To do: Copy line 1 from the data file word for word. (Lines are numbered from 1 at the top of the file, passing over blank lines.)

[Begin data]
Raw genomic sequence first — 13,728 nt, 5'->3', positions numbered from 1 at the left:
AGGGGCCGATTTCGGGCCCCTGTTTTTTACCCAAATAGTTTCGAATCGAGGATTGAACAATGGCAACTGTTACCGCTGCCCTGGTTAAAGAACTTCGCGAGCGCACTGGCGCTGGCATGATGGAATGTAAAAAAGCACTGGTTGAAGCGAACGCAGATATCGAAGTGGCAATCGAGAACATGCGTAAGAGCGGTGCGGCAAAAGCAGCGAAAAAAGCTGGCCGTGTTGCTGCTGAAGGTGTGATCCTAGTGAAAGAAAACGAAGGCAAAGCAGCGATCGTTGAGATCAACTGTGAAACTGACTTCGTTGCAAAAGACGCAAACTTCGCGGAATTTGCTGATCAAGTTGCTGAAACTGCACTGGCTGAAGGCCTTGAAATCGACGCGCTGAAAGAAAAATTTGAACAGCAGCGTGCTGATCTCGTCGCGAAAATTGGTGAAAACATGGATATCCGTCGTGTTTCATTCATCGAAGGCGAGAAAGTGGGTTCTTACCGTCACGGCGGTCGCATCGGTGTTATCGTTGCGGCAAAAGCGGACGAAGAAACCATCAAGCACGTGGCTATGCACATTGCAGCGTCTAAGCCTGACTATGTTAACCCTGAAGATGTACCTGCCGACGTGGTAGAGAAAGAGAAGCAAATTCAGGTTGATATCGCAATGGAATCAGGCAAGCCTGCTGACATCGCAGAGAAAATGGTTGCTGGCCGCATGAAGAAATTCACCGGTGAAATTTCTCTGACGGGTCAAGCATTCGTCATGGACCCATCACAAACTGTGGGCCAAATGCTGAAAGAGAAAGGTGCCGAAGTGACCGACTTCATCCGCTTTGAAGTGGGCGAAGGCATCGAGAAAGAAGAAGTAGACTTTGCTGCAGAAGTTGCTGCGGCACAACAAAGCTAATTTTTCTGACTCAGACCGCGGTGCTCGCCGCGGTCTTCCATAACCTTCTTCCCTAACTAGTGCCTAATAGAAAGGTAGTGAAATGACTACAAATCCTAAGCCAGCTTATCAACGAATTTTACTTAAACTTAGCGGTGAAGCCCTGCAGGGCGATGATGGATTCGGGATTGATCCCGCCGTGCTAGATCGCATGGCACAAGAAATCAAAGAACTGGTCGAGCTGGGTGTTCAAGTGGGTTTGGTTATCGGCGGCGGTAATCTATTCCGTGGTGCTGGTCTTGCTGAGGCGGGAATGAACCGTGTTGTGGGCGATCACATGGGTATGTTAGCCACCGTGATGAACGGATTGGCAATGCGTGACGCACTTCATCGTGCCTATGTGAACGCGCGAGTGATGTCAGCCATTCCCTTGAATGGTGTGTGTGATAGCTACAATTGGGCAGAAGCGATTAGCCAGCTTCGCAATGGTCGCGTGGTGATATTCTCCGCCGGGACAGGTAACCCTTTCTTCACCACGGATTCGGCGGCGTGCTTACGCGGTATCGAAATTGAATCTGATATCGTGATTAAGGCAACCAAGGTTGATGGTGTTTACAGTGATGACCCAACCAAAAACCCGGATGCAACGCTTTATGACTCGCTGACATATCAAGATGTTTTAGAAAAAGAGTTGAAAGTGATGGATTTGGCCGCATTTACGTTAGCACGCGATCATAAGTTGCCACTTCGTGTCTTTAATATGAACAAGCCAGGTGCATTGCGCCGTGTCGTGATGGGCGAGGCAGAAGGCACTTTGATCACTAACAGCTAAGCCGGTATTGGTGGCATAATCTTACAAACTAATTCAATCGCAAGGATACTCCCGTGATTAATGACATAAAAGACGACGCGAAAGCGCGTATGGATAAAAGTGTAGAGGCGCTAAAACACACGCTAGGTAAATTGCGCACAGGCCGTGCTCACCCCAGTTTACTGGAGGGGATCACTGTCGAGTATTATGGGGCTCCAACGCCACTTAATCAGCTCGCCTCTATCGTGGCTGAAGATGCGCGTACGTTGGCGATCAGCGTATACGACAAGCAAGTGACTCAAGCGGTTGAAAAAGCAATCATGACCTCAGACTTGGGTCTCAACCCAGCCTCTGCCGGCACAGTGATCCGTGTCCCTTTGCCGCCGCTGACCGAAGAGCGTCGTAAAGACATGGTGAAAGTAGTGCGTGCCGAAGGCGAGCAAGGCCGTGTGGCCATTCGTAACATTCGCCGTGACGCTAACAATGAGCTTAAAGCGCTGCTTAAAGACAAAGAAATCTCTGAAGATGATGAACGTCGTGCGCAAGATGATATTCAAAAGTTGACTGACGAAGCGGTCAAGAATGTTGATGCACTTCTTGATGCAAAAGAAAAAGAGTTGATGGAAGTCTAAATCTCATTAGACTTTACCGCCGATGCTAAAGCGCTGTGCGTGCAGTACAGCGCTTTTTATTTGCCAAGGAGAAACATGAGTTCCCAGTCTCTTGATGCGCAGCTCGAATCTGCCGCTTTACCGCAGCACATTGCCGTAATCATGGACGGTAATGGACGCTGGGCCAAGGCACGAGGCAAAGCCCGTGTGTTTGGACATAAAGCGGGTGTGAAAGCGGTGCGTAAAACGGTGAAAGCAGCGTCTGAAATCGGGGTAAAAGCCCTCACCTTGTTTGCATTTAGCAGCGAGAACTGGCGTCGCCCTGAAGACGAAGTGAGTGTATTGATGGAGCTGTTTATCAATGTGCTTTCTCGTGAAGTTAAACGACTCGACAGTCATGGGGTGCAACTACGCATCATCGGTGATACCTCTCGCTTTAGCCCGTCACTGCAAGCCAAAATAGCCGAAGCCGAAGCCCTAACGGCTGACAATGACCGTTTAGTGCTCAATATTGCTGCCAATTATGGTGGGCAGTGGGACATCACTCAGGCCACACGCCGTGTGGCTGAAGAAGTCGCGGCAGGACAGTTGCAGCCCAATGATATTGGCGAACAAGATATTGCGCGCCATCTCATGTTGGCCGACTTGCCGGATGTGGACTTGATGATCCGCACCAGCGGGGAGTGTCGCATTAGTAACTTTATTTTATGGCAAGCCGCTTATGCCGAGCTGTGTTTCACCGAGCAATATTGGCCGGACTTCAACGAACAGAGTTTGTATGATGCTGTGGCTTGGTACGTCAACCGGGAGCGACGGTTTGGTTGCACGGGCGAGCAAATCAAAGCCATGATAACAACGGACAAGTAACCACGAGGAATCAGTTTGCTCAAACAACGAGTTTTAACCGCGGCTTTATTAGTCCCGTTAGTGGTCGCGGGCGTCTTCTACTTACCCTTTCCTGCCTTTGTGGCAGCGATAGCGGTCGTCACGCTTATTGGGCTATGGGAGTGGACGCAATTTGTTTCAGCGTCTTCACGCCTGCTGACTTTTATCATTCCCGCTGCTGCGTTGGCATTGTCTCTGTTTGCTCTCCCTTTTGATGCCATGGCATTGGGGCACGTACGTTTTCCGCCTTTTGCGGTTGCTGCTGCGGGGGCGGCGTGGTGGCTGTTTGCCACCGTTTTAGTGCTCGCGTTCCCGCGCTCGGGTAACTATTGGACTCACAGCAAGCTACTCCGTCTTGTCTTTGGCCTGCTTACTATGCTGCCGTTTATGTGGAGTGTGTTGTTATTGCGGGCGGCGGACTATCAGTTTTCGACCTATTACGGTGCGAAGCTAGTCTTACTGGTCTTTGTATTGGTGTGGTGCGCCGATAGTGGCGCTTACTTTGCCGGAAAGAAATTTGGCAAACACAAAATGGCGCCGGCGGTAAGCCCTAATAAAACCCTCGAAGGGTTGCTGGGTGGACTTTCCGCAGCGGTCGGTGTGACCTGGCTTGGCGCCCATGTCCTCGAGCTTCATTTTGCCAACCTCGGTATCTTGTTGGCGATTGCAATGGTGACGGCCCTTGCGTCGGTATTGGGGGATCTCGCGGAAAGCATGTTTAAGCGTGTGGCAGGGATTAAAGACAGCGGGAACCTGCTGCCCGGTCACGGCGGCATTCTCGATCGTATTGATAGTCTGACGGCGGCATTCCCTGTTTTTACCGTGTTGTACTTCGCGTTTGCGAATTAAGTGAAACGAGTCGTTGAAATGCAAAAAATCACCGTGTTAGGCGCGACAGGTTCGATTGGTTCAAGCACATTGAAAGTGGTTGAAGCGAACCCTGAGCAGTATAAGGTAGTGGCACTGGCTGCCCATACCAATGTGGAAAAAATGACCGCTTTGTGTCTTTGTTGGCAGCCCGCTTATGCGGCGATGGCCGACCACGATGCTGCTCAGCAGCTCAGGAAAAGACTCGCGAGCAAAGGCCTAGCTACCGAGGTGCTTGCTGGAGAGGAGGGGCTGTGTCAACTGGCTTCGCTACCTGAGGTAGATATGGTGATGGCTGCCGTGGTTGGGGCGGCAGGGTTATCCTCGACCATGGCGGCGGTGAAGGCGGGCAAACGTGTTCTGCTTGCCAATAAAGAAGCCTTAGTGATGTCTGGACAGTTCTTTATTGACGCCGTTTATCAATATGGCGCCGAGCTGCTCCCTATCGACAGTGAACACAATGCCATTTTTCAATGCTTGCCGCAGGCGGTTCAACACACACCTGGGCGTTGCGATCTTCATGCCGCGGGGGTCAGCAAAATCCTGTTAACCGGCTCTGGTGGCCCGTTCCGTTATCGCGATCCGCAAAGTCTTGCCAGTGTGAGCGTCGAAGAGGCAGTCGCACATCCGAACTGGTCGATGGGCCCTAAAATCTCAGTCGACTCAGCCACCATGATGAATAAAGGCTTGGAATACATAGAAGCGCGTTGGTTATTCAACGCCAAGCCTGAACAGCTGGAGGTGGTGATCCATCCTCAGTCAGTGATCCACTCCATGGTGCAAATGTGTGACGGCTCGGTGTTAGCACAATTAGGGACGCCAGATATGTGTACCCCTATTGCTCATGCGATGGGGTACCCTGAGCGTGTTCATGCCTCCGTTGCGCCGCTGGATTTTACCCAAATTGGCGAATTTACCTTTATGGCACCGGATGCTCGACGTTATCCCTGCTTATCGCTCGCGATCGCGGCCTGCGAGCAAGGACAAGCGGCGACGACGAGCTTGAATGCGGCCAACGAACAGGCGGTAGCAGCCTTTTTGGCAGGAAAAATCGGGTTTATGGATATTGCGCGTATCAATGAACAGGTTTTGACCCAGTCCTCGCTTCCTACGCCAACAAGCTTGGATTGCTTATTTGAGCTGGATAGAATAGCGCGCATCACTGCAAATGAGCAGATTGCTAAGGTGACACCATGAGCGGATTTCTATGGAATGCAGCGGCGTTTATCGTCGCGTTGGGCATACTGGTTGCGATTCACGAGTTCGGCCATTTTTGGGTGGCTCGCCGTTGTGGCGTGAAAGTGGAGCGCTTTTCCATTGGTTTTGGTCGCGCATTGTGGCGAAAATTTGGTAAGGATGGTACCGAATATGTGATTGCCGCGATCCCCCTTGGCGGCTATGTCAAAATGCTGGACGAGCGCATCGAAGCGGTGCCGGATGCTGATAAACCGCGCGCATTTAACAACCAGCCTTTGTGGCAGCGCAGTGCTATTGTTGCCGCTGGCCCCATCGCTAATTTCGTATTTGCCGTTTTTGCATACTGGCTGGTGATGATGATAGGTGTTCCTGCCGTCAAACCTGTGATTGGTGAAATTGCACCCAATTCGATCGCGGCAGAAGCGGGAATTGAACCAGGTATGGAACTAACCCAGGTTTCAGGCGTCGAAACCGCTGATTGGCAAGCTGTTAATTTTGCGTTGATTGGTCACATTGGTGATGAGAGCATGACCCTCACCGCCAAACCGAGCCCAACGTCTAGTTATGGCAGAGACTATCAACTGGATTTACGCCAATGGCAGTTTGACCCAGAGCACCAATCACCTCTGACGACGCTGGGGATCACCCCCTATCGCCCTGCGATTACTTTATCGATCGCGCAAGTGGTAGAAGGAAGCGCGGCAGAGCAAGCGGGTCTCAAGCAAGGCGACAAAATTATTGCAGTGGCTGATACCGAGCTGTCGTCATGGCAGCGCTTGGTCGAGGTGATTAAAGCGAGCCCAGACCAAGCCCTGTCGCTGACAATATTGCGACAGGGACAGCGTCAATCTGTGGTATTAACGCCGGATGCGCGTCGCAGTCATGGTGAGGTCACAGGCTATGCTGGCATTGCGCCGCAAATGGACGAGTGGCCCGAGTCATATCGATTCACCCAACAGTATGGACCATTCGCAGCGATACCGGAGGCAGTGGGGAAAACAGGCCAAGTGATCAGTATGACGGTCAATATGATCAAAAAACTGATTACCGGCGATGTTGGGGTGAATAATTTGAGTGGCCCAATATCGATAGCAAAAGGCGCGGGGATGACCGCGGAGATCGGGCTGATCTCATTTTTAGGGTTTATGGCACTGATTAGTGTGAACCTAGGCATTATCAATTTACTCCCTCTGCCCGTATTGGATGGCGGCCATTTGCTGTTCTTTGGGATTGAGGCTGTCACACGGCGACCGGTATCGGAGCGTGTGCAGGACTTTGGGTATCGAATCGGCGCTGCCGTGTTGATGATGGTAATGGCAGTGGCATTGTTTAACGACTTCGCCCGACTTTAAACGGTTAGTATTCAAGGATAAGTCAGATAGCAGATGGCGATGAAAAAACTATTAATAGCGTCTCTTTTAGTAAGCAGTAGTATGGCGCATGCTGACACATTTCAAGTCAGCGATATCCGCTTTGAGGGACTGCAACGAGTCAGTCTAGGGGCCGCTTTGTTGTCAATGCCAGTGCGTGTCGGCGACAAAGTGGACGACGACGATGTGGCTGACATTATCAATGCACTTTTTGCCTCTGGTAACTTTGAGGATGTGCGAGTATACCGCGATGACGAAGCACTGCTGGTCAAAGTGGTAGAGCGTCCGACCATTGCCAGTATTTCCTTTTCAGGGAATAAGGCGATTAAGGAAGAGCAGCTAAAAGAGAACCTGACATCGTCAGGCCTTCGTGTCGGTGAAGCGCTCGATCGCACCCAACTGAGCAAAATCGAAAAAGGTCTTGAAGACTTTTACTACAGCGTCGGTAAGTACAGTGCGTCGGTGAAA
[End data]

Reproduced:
Raw genomic sequence first — 13,728 nt, 5'->3', positions numbered from 1 at the left: